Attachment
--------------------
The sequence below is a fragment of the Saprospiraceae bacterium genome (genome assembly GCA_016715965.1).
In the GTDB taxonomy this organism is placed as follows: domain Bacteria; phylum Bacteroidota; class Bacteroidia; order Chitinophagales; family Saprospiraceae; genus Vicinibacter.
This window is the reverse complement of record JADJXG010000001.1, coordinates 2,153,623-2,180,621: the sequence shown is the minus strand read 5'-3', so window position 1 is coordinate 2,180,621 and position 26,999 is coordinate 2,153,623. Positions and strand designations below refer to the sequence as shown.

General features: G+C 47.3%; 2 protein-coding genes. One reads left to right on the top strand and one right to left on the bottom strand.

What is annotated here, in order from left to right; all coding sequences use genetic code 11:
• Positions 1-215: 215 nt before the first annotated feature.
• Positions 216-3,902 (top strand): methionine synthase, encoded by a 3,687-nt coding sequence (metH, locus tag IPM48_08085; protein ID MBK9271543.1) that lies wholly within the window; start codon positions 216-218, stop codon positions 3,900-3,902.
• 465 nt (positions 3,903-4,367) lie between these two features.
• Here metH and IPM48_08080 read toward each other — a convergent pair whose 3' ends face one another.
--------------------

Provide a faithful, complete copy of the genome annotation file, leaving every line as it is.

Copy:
The sequence below is a fragment of the Saprospiraceae bacterium genome (genome assembly GCA_016715965.1).
In the GTDB taxonomy this organism is placed as follows: domain Bacteria; phylum Bacteroidota; class Bacteroidia; order Chitinophagales; family Saprospiraceae; genus Vicinibacter.
This window is the reverse complement of record JADJXG010000001.1, coordinates 2,153,623-2,180,621: the sequence shown is the minus strand read 5'-3', so window position 1 is coordinate 2,180,621 and position 26,999 is coordinate 2,153,623. Positions and strand designations below refer to the sequence as shown.

General features: G+C 47.3%; 2 protein-coding genes. One reads left to right on the top strand and one right to left on the bottom strand.

What is annotated here, in order from left to right; all coding sequences use genetic code 11:
• Positions 1-215: 215 nt before the first annotated feature.
• Positions 216-3,902 (top strand): methionine synthase, encoded by a 3,687-nt coding sequence (metH, locus tag IPM48_08085; protein ID MBK9271543.1) that lies wholly within the window; start codon positions 216-218, stop codon positions 3,900-3,902.
• 465 nt (positions 3,903-4,367) lie between these two features.
• Here metH and IPM48_08080 read toward each other — a convergent pair whose 3' ends face one another.